Road worker safety improved by 'game changer'
A Highways England initiative which has virtually eliminated the millions of occasions road workers had to cross carriageways a year - improving safety and reducing risk – has been hailed a ‘game-changer’.
The initiative means road workers no longer have to put up traffic-management signs in the central reservation of two, three or four lane dual carriageway roads – saving 3.7 million crossings a year. This mainly applies to overnight work taking place over a short period.
Highways England worked with partners the Transport Research Laboratory (TRL) and the Road Worker Safety Forum (RoWSaF) to research the safety implications of carriageway crossings for both road users and road workers. On-road trials were carried out which found that road user safety was unaffected when signs were only installed on the nearside verge.
Now Highways England, TRL and RoWSaF have scooped a prestigious “Special Merit Award” in the Highways Magazine Excellence Awards, where the initiative was described by judges as a “game changer” for safety in the industry.
Highways Magazine said:
Usually there are only three or four entries each year which the judges feel have substantial benefits to be considered for this special award. This year was no exception but there was one clear winner.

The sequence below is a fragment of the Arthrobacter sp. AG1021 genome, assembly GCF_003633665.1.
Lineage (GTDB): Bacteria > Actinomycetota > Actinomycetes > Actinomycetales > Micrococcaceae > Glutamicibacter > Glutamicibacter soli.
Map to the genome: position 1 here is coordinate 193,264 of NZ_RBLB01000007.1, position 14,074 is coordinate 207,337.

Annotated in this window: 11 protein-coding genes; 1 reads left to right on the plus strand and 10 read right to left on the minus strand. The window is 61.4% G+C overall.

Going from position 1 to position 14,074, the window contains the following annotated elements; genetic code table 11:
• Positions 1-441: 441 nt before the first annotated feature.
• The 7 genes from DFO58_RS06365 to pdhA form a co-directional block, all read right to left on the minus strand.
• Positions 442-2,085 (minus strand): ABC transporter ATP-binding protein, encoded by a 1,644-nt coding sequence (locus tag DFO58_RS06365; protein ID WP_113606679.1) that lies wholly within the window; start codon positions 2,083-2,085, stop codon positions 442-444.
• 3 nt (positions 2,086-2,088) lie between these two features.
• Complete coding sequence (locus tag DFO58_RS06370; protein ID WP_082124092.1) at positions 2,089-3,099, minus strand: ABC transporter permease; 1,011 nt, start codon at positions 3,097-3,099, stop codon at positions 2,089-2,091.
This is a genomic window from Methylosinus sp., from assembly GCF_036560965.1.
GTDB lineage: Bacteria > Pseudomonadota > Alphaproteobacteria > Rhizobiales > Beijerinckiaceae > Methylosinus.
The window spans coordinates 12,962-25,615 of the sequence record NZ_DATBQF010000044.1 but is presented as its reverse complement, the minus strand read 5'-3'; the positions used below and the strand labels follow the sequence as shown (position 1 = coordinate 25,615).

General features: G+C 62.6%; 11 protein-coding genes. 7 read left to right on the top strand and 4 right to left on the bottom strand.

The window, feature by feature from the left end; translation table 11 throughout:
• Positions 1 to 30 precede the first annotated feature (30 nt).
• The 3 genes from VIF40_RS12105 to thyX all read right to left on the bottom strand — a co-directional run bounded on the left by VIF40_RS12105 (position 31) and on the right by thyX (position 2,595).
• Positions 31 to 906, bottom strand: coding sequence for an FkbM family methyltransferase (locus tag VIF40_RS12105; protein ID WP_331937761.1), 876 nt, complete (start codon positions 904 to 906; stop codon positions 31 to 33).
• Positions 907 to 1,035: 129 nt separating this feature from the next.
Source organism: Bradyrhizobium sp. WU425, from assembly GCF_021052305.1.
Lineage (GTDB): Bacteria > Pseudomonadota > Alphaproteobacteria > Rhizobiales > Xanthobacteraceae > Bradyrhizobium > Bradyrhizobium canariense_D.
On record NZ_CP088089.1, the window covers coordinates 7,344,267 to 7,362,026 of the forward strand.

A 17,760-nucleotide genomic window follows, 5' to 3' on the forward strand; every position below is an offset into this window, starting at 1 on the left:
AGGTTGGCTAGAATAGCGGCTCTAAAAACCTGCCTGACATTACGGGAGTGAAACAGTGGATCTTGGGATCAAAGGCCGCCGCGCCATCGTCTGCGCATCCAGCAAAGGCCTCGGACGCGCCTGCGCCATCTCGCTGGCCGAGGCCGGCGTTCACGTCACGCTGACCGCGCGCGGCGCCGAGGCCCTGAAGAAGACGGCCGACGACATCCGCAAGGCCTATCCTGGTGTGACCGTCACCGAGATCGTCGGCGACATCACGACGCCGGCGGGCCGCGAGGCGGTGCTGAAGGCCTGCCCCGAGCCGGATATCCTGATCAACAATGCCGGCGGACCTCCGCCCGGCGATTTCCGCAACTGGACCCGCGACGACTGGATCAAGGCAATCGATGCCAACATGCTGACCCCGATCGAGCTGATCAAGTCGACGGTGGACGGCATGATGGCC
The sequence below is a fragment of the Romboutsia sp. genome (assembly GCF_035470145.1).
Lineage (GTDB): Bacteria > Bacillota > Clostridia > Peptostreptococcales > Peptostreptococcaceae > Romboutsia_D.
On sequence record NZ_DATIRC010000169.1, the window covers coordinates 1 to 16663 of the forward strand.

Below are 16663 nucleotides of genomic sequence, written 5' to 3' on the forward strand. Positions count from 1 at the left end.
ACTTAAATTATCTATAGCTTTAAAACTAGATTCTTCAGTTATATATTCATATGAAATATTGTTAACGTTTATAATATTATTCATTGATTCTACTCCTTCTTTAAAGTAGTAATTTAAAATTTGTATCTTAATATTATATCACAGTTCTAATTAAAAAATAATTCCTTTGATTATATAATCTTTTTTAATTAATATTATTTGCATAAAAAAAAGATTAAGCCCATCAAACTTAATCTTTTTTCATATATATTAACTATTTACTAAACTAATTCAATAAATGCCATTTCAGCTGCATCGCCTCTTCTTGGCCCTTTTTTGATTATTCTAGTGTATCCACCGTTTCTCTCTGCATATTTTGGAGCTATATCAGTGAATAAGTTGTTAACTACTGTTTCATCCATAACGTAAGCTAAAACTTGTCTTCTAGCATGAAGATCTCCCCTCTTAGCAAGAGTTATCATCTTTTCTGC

Ian Smith, team leader for Highways England health and safety division based in Bedford, said:
This is a great achievement but we will not stop here.
We are already working on innovative techniques which will further improve road worker safety while working on live lanes and near to traffic management vehicles. We are aiming to massively reduce these remaining levels of risk by the end of 2016.
Mark Pooley, road worker safety programme manager based in Guildford, said:
The removal of carriageway crossings, while installing and removing temporary traffic management, has resulted in a huge reduction in risks to road workers right across our network.
Typically six crossings had to be undertaken by road workers to install and remove a single sign on the central reservation (the A frame, sand bags and the sign). Up until recently there were typically five temporary traffic management signs on the central reservation, so you can imagine how much working practices have been improved.
The service providers that carried out the on-road trials during normal, scheduled road works were Enterprise Mouchel, Chevron, Balfour Beatty Mott MacDonald, HW Martin and Connect Plus.
The on-road trials started in 2010-11, with the industry safety guidance for road works being revised progressively.
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